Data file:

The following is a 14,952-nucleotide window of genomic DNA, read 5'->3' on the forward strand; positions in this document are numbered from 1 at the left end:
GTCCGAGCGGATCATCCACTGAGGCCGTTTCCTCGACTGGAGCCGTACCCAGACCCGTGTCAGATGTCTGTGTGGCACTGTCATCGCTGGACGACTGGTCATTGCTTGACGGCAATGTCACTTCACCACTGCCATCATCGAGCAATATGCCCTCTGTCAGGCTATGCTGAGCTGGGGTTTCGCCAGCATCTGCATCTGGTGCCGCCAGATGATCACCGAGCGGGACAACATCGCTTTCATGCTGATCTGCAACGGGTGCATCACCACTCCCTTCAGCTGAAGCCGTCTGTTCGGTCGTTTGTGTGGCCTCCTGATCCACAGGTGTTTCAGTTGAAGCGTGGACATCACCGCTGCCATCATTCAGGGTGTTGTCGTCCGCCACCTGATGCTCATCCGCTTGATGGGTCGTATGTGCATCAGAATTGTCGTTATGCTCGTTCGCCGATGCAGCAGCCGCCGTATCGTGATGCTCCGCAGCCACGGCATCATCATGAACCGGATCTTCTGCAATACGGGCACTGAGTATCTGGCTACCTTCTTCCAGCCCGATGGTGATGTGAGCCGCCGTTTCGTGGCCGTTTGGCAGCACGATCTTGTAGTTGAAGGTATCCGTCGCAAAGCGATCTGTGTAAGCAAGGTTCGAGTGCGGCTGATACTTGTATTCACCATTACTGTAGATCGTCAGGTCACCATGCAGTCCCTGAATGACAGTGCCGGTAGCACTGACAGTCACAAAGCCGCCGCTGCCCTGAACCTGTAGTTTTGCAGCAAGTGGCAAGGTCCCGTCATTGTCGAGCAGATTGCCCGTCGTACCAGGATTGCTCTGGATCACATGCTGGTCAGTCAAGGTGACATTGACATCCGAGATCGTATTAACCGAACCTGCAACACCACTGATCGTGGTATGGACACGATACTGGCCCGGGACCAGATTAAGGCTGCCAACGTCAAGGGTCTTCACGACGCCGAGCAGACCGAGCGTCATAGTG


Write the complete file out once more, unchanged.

The following is a 14,952-nucleotide window of genomic DNA, read 5'->3' on the forward strand; positions in this document are numbered from 1 at the left end:
GTCCGAGCGGATCATCCACTGAGGCCGTTTCCTCGACTGGAGCCGTACCCAGACCCGTGTCAGATGTCTGTGTGGCACTGTCATCGCTGGACGACTGGTCATTGCTTGACGGCAATGTCACTTCACCACTGCCATCATCGAGCAATATGCCCTCTGTCAGGCTATGCTGAGCTGGGGTTTCGCCAGCATCTGCATCTGGTGCCGCCAGATGATCACCGAGCGGGACAACATCGCTTTCATGCTGATCTGCAACGGGTGCATCACCACTCCCTTCAGCTGAAGCCGTCTGTTCGGTCGTTTGTGTGGCCTCCTGATCCACAGGTGTTTCAGTTGAAGCGTGGACATCACCGCTGCCATCATTCAGGGTGTTGTCGTCCGCCACCTGATGCTCATCCGCTTGATGGGTCGTATGTGCATCAGAATTGTCGTTATGCTCGTTCGCCGATGCAGCAGCCGCCGTATCGTGATGCTCCGCAGCCACGGCATCATCATGAACCGGATCTTCTGCAATACGGGCACTGAGTATCTGGCTACCTTCTTCCAGCCCGATGGTGATGTGAGCCGCCGTTTCGTGGCCGTTTGGCAGCACGATCTTGTAGTTGAAGGTATCCGTCGCAAAGCGATCTGTGTAAGCAAGGTTCGAGTGCGGCTGATACTTGTATTCACCATTACTGTAGATCGTCAGGTCACCATGCAGTCCCTGAATGACAGTGCCGGTAGCACTGACAGTCACAAAGCCGCCGCTGCCCTGAACCTGTAGTTTTGCAGCAAGTGGCAAGGTCCCGTCATTGTCGAGCAGATTGCCCGTCGTACCAGGATTGCTCTGGATCACATGCTGGTCAGTCAAGGTGACATTGACATCCGAGATCGTATTAACCGAACCTGCAACACCACTGATCGTGGTATGGACACGATACTGGCCCGGGACCAGATTAAGGCTGCCAACGTCAAGGGTCTTCACGACGCCGAGCAGACCGAGCGTCATAGTG